"Esercitazioni Ritmiche di Lima" by Claudia Castellucci


10-day Seminar, intended for local dancers, directed by Claudia Castellucci and with Sissj Bassani, assistant. The seminar comes to a close with the performance All’inizio della città di Roma.

The seminar attempts to transmit the sense and meaning of rhythm. This is done as of the daily chronological structure of the work itself, in which specific studies etc. characterise the various moments.
Rhythm lies at the base of the conception of dance proposed here. From a theoretical point of view, the main topic discussed will be the part of time that defines the passage from one moment to the next, within the continuity of duration. This is a dance that “passes across”, that treats the interval and the musical rest in a specific way, as essential moments in the rhythmic structure of movement.
Within a situation so strongly anchored to the temporal side of dance, music truly is the foundation, both in terms of a precise relation with the steps and the actions, and in terms of contrast.

The study proposed in this theoretical and practical seminar includes:

  • Choreogymnastics, movements that are carried out in a circle, following music created for this purpose.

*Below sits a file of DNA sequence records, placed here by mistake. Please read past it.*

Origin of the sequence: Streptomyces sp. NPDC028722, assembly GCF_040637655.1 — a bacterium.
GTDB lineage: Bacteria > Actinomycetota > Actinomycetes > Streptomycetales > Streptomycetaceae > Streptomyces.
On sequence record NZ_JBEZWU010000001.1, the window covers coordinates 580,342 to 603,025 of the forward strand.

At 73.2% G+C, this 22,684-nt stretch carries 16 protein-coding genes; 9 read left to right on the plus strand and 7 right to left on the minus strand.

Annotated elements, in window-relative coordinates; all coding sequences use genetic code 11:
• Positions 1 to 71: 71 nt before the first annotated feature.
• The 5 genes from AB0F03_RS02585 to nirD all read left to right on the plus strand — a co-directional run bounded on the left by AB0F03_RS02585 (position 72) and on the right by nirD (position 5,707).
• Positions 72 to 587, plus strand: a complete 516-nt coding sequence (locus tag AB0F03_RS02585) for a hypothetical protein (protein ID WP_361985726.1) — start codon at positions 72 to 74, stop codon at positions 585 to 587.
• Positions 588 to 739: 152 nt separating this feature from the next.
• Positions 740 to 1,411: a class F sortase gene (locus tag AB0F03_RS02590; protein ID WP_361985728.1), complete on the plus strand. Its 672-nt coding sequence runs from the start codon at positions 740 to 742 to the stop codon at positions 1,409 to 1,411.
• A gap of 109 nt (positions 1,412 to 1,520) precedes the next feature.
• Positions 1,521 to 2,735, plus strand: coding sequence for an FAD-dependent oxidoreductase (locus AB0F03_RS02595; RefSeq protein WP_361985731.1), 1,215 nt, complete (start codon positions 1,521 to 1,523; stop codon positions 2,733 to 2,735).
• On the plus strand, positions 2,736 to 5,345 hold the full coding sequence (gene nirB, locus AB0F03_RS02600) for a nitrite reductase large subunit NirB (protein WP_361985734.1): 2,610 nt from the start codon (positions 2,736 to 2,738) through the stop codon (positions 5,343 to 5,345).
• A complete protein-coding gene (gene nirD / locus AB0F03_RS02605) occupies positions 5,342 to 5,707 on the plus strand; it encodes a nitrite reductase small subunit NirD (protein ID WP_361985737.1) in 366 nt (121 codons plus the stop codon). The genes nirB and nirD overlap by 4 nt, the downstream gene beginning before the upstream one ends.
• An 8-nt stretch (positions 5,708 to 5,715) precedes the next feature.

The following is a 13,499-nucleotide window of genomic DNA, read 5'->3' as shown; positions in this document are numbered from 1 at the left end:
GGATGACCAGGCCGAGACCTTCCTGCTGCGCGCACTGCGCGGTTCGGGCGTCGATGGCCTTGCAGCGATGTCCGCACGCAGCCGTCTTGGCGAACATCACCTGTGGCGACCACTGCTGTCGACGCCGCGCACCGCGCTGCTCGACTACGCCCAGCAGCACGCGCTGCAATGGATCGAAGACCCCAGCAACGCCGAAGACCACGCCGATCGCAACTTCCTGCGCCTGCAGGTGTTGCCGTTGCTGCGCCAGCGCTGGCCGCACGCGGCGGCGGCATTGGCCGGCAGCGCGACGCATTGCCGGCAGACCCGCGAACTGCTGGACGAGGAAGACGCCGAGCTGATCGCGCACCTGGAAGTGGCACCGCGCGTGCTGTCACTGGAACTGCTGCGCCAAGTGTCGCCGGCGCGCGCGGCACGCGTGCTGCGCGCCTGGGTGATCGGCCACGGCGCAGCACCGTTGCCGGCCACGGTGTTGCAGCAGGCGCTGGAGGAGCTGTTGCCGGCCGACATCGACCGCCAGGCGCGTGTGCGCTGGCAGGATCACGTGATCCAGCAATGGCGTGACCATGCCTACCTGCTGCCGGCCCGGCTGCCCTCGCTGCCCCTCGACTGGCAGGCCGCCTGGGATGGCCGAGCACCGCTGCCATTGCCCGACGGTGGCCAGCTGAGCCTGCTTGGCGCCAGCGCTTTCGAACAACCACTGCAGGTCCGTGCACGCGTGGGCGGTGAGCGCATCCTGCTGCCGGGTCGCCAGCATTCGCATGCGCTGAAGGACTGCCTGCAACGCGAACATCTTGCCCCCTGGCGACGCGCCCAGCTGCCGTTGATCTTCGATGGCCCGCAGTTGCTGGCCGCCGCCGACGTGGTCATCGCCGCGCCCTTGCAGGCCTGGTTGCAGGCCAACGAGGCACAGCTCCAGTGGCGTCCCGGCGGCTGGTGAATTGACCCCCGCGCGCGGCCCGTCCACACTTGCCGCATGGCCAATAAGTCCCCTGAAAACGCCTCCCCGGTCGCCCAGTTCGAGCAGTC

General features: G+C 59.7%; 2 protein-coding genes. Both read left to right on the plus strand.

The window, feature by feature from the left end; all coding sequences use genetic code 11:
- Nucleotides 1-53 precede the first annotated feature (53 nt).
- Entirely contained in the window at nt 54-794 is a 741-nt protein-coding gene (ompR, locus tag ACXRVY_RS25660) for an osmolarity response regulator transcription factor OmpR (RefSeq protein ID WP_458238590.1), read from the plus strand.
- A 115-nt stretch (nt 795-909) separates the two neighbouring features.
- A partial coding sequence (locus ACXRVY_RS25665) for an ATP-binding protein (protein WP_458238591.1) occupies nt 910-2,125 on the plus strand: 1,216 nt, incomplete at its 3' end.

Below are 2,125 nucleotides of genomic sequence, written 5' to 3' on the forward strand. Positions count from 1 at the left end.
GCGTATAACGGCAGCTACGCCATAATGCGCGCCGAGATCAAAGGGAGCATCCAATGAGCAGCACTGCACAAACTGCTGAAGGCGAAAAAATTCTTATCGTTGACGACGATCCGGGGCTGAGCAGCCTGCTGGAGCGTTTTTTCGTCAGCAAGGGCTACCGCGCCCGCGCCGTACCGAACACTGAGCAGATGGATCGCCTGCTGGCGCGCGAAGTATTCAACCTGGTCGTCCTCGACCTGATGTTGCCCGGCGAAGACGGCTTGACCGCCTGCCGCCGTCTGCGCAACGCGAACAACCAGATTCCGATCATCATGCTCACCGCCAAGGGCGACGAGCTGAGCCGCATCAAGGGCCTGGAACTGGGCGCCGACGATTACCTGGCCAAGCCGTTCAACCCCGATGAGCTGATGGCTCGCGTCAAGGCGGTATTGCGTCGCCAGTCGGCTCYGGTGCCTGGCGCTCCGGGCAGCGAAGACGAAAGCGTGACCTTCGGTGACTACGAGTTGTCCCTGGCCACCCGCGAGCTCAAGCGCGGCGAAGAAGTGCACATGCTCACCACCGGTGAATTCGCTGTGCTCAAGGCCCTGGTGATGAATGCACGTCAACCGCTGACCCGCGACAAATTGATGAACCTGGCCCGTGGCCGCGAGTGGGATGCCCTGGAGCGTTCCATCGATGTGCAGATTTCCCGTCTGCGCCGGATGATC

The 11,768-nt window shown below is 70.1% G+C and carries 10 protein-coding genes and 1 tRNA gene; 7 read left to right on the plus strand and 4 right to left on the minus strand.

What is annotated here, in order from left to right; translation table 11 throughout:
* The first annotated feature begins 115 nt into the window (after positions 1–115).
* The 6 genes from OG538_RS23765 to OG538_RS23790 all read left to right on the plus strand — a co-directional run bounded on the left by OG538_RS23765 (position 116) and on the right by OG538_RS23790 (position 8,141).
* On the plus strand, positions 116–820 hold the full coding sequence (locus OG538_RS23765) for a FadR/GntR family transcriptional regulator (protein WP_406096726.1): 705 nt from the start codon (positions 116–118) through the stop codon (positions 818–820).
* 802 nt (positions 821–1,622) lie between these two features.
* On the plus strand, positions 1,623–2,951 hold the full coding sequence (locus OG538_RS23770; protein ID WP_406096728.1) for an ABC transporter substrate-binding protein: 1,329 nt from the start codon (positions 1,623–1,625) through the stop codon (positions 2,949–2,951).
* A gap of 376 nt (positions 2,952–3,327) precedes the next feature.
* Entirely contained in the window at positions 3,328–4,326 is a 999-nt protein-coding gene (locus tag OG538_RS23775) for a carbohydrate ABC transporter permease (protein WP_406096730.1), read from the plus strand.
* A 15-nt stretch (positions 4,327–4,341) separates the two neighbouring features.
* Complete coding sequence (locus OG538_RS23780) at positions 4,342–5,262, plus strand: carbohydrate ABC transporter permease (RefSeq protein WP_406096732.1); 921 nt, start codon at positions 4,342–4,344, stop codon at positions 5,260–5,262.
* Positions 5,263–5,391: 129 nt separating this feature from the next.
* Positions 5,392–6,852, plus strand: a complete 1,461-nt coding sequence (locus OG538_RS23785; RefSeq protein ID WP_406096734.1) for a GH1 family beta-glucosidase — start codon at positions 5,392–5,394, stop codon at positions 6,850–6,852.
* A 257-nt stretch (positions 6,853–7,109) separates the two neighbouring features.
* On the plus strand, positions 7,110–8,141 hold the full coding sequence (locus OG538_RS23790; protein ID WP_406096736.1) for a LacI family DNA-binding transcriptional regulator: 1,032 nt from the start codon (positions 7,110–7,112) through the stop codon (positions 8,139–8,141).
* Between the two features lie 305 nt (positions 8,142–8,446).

• Circular metronomic dance.
  • Rhythmic movement, in relation to music.
  • Exercises in the psychology of duration (causing the action to be carried out to happen then and there, so as to meditate on its duration), following which more thought will be given to the specific concept of “interpretation” that pertains to dance, combining real physicality and imitation.
  • Construction of the dance All’inizio della città di Roma, which lasts 50 minutes and will be performed in public.
from 04/03/2020 to 05/03/2020 hour 20.30

This choreography refers to the beginning of Roman civilisation, one of the vastest ever seen in Europe. The accent is placed on the dawn of a social way of life, when forced to conceive an organisation in which many could live together. The fundamental decisions that underlie basic kinds of action, above all those that mark the initial forms of shared life, appear here thanks to the rhythmic and schematic patterns of a dance with strong ties to the sort of collective movement found in folk dance. Rome gave its name to the first forms of law, and the rules of Roman law are an early reference to the collection of behaviour we have accumulated over time, and that covers the legal side of affection. The primitive experience that underlies these legal abstractions also accounts for that which marks human individuals: the instinct of conservation, the sense of property as an inner habit, the concept of justice, a reasoning involving solidarity; and, not least, the relation between these laws and time, which remains in the background, in all its immensity.

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